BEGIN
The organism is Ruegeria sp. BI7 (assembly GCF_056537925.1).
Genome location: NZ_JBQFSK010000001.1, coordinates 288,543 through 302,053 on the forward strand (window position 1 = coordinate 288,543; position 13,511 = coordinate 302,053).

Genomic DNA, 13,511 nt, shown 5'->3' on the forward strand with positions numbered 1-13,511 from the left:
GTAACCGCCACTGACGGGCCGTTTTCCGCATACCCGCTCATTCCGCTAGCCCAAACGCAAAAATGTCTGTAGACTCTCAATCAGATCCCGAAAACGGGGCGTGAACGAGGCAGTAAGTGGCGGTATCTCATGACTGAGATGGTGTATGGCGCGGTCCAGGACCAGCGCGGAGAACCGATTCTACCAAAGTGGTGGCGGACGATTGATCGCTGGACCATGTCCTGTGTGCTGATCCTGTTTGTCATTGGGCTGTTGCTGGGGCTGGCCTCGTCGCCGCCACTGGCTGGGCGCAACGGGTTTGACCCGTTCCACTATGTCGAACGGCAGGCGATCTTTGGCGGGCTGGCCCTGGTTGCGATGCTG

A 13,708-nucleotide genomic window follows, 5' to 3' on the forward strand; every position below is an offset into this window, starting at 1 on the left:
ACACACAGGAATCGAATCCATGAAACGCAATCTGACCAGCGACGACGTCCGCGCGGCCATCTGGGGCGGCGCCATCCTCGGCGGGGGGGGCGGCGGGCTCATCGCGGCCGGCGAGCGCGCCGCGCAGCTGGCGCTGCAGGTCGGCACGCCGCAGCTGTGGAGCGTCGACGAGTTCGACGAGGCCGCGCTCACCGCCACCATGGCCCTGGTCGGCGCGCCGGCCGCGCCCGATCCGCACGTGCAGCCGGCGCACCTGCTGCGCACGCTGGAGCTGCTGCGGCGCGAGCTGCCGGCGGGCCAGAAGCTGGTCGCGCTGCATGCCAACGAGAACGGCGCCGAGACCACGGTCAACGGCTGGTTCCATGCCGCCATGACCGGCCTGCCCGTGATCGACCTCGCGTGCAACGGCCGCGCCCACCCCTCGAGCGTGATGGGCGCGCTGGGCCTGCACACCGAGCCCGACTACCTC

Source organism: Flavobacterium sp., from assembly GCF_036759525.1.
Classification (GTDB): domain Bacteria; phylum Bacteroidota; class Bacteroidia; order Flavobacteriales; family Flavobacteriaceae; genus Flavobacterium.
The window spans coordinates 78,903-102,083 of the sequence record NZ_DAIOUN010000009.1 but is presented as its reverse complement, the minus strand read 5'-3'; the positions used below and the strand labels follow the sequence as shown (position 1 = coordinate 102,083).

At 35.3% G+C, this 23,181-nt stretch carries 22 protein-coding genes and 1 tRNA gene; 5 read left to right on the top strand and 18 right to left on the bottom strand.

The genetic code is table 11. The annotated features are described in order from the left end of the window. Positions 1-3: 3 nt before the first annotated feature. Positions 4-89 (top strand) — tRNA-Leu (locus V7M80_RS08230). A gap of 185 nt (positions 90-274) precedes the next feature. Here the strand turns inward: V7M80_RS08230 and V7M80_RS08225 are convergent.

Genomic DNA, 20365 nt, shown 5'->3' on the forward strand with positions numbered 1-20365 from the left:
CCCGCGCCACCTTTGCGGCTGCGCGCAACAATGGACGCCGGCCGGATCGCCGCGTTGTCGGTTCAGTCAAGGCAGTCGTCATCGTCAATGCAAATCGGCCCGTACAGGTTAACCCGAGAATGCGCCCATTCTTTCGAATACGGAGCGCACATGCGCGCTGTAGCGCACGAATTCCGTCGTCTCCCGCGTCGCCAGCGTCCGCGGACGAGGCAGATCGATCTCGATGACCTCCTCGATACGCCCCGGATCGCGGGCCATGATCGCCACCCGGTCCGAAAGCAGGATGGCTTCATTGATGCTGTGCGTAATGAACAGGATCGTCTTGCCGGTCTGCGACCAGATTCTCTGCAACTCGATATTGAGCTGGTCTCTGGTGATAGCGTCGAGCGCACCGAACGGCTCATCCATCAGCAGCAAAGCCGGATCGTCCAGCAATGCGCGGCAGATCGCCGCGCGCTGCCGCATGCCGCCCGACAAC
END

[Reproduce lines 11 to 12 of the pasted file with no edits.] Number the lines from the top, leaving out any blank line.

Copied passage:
The genetic code is table 11. The annotated features are described in order from the left end of the window. Positions 1-3: 3 nt before the first annotated feature. Positions 4-89 (top strand) — tRNA-Leu (locus V7M80_RS08230). A gap of 185 nt (positions 90-274) precedes the next feature. Here the strand turns inward: V7M80_RS08230 and V7M80_RS08225 are convergent.

Genomic DNA, 20365 nt, shown 5'->3' on the forward strand with positions numbered 1-20365 from the left: